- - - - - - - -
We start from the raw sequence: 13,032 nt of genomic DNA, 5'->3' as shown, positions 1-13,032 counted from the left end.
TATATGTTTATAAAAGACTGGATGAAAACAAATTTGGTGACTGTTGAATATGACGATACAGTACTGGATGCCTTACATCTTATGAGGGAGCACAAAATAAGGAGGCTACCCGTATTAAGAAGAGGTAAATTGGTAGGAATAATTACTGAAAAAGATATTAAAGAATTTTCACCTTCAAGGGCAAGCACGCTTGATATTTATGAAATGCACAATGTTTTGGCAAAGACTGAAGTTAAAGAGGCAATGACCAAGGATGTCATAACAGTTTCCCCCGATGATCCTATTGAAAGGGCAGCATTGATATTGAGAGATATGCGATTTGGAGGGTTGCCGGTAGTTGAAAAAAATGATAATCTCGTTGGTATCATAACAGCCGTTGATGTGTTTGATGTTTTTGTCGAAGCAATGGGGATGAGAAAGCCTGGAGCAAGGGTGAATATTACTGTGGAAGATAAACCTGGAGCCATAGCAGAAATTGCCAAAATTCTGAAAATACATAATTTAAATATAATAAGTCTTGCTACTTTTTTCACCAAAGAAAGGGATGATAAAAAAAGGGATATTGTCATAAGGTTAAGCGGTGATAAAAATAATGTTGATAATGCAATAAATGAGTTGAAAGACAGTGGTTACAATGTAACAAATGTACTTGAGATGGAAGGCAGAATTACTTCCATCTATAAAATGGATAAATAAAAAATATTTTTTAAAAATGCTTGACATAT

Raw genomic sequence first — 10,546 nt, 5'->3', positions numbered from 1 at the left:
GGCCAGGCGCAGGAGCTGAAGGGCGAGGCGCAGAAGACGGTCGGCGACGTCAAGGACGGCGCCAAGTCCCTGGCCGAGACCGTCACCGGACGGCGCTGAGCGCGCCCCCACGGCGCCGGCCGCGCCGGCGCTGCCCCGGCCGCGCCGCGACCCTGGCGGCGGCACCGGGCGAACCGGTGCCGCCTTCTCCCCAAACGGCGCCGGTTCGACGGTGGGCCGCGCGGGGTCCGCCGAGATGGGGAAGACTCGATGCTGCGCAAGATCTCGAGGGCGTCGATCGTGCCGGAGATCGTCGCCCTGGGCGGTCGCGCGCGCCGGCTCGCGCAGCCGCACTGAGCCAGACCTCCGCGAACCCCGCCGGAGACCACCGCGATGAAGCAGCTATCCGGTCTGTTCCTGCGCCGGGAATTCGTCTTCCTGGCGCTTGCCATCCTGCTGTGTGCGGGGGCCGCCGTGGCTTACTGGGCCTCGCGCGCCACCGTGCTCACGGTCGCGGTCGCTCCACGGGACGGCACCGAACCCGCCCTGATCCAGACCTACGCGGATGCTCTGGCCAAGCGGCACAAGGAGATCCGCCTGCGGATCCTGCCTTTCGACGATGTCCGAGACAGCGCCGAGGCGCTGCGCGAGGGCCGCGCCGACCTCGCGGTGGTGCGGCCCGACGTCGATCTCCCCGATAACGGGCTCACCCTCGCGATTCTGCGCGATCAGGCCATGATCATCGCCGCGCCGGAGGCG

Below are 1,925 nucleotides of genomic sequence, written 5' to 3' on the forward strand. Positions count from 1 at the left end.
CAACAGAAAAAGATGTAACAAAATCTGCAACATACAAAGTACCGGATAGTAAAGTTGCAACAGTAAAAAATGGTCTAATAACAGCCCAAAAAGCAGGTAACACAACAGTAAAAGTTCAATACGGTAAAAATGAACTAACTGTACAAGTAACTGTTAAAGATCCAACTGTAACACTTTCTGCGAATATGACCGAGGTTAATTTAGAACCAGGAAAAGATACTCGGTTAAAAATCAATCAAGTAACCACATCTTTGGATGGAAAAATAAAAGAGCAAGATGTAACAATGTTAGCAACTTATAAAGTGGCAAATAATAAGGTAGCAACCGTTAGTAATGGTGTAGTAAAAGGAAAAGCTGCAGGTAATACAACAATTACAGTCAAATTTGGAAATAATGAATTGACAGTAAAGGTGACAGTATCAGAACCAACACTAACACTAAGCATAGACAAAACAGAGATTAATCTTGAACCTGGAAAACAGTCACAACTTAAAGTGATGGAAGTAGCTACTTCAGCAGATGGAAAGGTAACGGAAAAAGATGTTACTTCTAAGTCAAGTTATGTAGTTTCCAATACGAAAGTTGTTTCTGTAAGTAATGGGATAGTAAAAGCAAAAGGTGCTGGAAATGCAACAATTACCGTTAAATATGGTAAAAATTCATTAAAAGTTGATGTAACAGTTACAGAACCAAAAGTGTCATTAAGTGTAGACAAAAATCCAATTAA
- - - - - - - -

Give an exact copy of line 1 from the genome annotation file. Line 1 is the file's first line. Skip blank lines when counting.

We start from the raw sequence: 13,032 nt of genomic DNA, 5'->3' as shown, positions 1-13,032 counted from the left end.